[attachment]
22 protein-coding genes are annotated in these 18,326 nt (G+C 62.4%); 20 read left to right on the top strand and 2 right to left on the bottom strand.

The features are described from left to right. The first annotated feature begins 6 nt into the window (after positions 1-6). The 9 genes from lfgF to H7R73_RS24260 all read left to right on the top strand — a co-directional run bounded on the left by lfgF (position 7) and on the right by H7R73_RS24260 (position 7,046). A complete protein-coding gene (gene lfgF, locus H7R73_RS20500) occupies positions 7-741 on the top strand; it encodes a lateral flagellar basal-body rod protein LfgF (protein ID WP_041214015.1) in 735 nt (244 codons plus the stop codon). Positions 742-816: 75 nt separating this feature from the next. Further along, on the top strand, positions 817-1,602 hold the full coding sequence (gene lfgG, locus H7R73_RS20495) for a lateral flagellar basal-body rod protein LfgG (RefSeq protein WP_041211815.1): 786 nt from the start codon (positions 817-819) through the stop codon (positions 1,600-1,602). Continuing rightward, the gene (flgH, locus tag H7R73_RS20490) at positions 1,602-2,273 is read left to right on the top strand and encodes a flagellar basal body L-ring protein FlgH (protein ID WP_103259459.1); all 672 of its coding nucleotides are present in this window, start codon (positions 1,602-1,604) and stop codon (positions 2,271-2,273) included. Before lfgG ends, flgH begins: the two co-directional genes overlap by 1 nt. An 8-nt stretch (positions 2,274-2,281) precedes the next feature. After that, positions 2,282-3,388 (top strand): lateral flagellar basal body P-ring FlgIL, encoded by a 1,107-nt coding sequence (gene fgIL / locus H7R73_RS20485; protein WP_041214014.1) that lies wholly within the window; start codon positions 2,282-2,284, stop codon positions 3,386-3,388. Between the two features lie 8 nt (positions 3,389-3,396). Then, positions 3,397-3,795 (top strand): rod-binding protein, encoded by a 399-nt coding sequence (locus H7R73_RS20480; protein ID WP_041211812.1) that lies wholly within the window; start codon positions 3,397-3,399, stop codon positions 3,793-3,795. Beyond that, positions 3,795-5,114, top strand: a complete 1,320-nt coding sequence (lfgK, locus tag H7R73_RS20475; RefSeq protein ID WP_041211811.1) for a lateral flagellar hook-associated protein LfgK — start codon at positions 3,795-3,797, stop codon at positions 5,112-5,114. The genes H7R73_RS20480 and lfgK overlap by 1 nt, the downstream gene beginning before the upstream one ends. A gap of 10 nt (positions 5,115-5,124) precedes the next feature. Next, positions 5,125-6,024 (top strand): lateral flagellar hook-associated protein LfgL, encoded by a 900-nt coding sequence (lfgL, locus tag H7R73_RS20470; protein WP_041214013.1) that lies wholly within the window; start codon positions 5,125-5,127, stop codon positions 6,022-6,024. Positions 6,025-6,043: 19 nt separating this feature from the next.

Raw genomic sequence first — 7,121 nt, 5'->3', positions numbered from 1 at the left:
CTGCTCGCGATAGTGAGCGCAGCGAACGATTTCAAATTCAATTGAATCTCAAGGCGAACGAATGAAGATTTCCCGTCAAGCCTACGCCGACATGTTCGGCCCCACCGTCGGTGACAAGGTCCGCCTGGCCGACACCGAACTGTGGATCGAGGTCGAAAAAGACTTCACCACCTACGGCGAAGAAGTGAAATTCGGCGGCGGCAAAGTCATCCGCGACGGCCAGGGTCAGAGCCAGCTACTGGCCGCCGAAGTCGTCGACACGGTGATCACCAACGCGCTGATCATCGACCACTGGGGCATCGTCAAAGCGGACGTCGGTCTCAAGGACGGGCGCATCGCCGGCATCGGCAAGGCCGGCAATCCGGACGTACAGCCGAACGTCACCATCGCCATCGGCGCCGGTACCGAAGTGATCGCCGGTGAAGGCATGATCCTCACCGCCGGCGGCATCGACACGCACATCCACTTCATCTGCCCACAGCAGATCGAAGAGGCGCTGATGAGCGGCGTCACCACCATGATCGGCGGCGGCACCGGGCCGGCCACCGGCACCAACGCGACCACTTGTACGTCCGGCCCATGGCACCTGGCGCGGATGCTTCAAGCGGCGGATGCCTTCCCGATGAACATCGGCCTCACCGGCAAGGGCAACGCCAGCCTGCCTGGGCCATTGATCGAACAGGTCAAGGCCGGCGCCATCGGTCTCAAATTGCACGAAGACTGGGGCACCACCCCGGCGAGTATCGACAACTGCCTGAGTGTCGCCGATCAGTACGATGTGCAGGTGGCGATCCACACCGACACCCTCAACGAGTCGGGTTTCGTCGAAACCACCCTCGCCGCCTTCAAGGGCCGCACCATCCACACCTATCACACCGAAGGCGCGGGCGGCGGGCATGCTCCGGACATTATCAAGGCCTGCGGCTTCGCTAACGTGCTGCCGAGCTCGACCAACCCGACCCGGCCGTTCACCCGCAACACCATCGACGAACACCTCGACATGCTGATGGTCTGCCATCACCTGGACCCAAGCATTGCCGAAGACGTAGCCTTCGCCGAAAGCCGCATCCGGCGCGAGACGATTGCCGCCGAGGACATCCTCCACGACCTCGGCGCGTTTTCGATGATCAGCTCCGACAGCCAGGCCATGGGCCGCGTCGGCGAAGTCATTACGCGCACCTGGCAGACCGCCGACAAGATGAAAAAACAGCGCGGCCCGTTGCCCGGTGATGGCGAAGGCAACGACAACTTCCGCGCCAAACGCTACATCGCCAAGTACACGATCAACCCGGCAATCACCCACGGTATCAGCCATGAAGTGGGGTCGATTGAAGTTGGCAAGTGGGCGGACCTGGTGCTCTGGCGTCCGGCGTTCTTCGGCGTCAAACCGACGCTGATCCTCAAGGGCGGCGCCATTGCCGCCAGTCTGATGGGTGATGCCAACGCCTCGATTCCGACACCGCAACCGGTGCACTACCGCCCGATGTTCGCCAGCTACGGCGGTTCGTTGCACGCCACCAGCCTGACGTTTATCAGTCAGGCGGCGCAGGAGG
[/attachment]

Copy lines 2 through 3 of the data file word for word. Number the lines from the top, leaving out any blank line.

The features are described from left to right. The first annotated feature begins 6 nt into the window (after positions 1-6). The 9 genes from lfgF to H7R73_RS24260 all read left to right on the top strand — a co-directional run bounded on the left by lfgF (position 7) and on the right by H7R73_RS24260 (position 7,046). A complete protein-coding gene (gene lfgF, locus H7R73_RS20500) occupies positions 7-741 on the top strand; it encodes a lateral flagellar basal-body rod protein LfgF (protein ID WP_041214015.1) in 735 nt (244 codons plus the stop codon). Positions 742-816: 75 nt separating this feature from the next. Further along, on the top strand, positions 817-1,602 hold the full coding sequence (gene lfgG, locus H7R73_RS20495) for a lateral flagellar basal-body rod protein LfgG (RefSeq protein WP_041211815.1): 786 nt from the start codon (positions 817-819) through the stop codon (positions 1,600-1,602). Continuing rightward, the gene (flgH, locus tag H7R73_RS20490) at positions 1,602-2,273 is read left to right on the top strand and encodes a flagellar basal body L-ring protein FlgH (protein ID WP_103259459.1); all 672 of its coding nucleotides are present in this window, start codon (positions 1,602-1,604) and stop codon (positions 2,271-2,273) included. Before lfgG ends, flgH begins: the two co-directional genes overlap by 1 nt. An 8-nt stretch (positions 2,274-2,281) precedes the next feature. After that, positions 2,282-3,388 (top strand): lateral flagellar basal body P-ring FlgIL, encoded by a 1,107-nt coding sequence (gene fgIL / locus H7R73_RS20485; protein WP_041214014.1) that lies wholly within the window; start codon positions 2,282-2,284, stop codon positions 3,386-3,388. Between the two features lie 8 nt (positions 3,389-3,396). Then, positions 3,397-3,795 (top strand): rod-binding protein, encoded by a 399-nt coding sequence (locus H7R73_RS20480; protein ID WP_041211812.1) that lies wholly within the window; start codon positions 3,397-3,399, stop codon positions 3,793-3,795. Beyond that, positions 3,795-5,114, top strand: a complete 1,320-nt coding sequence (lfgK, locus tag H7R73_RS20475; RefSeq protein ID WP_041211811.1) for a lateral flagellar hook-associated protein LfgK — start codon at positions 3,795-3,797, stop codon at positions 5,112-5,114. The genes H7R73_RS20480 and lfgK overlap by 1 nt, the downstream gene beginning before the upstream one ends. A gap of 10 nt (positions 5,115-5,124) precedes the next feature. Next, positions 5,125-6,024 (top strand): lateral flagellar hook-associated protein LfgL, encoded by a 900-nt coding sequence (lfgL, locus tag H7R73_RS20470; protein WP_041214013.1) that lies wholly within the window; start codon positions 5,125-5,127, stop codon positions 6,022-6,024. Positions 6,025-6,043: 19 nt separating this feature from the next.

Raw genomic sequence first — 7,121 nt, 5'->3', positions numbered from 1 at the left: